Similar to many other mental disorders, there is a stigma attached to Obsessive Compulsive Disorder (OCD). Many people misinterpret the disorder for simply being tidy, perfect and clean. While these are definitely symptoms of the disorder, there is so much more to OCD that people overlook because the term is so loosely thrown around.
According to Psychology Today, OCD is an anxiety disorder in which people have unwanted and repeated thoughts, feelings, images, and sensations (obsessions) and engage in behaviors or mental acts in response to these thoughts or obsessions. The disorder affects a reported 2.2 million American adults, and thousands more who are undiagnosed.
In order to help put an end to the popular stigma that OCD is simply perfectionism, we wanted to shed light on the cruel reality of life with OCD and the variety of symptoms different people with the disorder live with.
Different Types of OCD
Constant checking and inspection. Constant checking and inspection can surface both mentally and physically. Mentally, individuals with OCD find themselves checking their memory to make sure that an intrusive thought they had was just a memory and didn’t actually happen. Physical symptoms include constantly checking to make sure windows, car doors, knobs and doors are locked or to ensure they blew out a candle, turned their gas or water off in terrible fear that something awful will happen. Sometimes these “checks” are followed through anywhere between 10-50 times as a result of the anxiety disorder.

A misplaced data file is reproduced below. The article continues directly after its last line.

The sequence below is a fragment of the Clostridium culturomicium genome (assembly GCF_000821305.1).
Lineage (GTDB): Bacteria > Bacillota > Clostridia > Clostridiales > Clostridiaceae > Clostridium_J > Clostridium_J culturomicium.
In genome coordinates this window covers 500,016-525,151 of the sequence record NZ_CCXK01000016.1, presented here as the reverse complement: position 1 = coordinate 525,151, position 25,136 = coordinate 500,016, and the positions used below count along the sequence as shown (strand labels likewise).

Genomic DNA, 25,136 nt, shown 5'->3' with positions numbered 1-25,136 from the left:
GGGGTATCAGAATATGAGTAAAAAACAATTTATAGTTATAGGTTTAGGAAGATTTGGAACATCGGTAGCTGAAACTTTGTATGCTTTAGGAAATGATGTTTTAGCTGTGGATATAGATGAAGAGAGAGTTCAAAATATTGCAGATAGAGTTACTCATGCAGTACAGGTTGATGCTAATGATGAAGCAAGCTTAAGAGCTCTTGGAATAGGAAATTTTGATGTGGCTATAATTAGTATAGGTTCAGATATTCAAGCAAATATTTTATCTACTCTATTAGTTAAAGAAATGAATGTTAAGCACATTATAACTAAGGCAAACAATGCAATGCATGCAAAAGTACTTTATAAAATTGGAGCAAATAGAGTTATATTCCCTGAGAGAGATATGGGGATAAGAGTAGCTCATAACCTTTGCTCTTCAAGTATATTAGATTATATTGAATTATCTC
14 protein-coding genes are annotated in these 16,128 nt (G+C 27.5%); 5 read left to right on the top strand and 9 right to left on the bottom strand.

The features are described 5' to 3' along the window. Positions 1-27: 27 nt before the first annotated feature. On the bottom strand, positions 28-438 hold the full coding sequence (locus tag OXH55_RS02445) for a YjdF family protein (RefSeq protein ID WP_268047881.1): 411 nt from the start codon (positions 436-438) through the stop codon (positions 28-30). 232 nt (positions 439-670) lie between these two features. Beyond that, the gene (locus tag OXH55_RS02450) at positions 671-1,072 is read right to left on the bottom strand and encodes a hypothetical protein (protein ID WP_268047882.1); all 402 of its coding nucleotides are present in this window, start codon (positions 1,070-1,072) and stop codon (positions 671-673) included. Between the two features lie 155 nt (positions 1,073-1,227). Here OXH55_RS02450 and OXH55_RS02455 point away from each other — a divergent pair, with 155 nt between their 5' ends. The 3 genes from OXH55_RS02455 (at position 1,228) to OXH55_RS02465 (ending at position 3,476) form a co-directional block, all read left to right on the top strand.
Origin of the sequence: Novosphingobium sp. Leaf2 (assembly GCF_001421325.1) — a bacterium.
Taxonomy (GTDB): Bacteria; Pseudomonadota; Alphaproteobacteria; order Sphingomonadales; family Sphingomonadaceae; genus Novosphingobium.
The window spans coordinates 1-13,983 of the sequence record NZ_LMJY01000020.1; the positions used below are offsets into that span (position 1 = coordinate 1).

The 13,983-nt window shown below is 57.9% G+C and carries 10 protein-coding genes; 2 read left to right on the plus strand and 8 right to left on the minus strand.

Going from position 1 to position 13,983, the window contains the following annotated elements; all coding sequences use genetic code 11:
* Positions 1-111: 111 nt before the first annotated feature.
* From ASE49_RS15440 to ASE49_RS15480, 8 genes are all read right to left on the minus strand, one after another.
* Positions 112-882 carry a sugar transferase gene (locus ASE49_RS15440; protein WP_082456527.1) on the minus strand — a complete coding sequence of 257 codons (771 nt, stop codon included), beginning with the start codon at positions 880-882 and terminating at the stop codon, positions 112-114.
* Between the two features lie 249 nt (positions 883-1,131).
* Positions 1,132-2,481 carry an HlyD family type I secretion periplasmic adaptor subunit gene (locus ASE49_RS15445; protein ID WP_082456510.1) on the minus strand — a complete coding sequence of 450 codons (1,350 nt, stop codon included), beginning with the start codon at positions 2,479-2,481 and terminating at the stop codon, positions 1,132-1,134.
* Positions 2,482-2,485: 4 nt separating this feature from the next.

Contamination. Contamination is another very popular form of OCD. Individuals suffering from the disorder are in constant fear that everything around them in dirtying them and as a result go to the extreme to shower, wash their hands and brushing their teeth. Some cases are so extreme that skin starts to deteriorate, rub off and leaves these victims with visible wounds from the excessive cleaning. Yes, some people are very self-aware when it comes to germs, but the difference is that people with OCD often carry out this out a concerning amount of times, often accompanied by rituals, until the person “feels clean” rather than someone without OCD who will wash or clean until they “see” they are clean.
Intrusive thoughts. Intrusive thoughts are one of the more mentally challenging forms of OCD. Individuals with OCD have continuous, invasive and many times inappropriate thoughts that can be horrifying, torturous and detrimental to their state of happiness. Because these thoughts are repetitive and not voluntarily produced by the individual, it causes the sufferer extreme distress because they feel terrible that they are capable of thinking such thoughts.
Intrusive thoughts can include the following:
- Sexual thoughts
- Religious beliefs
- Violent thoughts
- Inappropriate relationships
If you are one of the many people who contribute to the stigma of OCD and throw the disorder around as if it were simply a term, try your hardest to change that habit and make a point to spread awareness about this
If you have OCD, you are not alone. If you live in the Baltimore area and are suffering from OCD, we have a research study that you may qualify for. You can fill out the form below and someone will be in touch with you shortly.